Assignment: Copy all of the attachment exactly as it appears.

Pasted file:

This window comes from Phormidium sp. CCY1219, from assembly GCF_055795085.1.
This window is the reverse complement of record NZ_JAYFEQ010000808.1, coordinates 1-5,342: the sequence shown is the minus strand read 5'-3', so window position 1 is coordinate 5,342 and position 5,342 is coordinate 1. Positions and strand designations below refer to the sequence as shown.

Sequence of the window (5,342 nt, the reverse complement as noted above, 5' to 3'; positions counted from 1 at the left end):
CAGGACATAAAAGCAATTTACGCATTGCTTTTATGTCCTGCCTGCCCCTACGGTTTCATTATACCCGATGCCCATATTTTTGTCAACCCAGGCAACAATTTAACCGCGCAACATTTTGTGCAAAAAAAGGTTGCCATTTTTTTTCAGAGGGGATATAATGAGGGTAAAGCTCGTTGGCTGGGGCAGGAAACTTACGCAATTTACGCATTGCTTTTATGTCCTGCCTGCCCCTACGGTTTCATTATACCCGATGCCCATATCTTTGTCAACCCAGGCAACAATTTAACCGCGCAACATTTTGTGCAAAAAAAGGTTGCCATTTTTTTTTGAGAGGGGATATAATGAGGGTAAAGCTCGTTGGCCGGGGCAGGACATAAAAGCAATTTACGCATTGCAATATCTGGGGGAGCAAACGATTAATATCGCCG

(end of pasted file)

This window comes from Phormidium sp. CCY1219, from assembly GCF_055795085.1.
This window is the reverse complement of record NZ_JAYFEQ010000808.1, coordinates 1-5,342: the sequence shown is the minus strand read 5'-3', so window position 1 is coordinate 5,342 and position 5,342 is coordinate 1. Positions and strand designations below refer to the sequence as shown.

Sequence of the window (5,342 nt, the reverse complement as noted above, 5' to 3'; positions counted from 1 at the left end):
CAGGACATAAAAGCAATTTACGCATTGCTTTTATGTCCTGCCTGCCCCTACGGTTTCATTATACCCGATGCCCATATTTTTGTCAACCCAGGCAACAATTTAACCGCGCAACATTTTGTGCAAAAAAAGGTTGCCATTTTTTTTCAGAGGGGATATAATGAGGGTAAAGCTCGTTGGCTGGGGCAGGAAACTTACGCAATTTACGCATTGCTTTTATGTCCTGCCTGCCCCTACGGTTTCATTATACCCGATGCCCATATCTTTGTCAACCCAGGCAACAATTTAACCGCGCAACATTTTGTGCAAAAAAAGGTTGCCATTTTTTTTTGAGAGGGGATATAATGAGGGTAAAGCTCGTTGGCCGGGGCAGGACATAAAAGCAATTTACGCATTGCAATATCTGGGGGAGCAAACGATTAATATCGCCG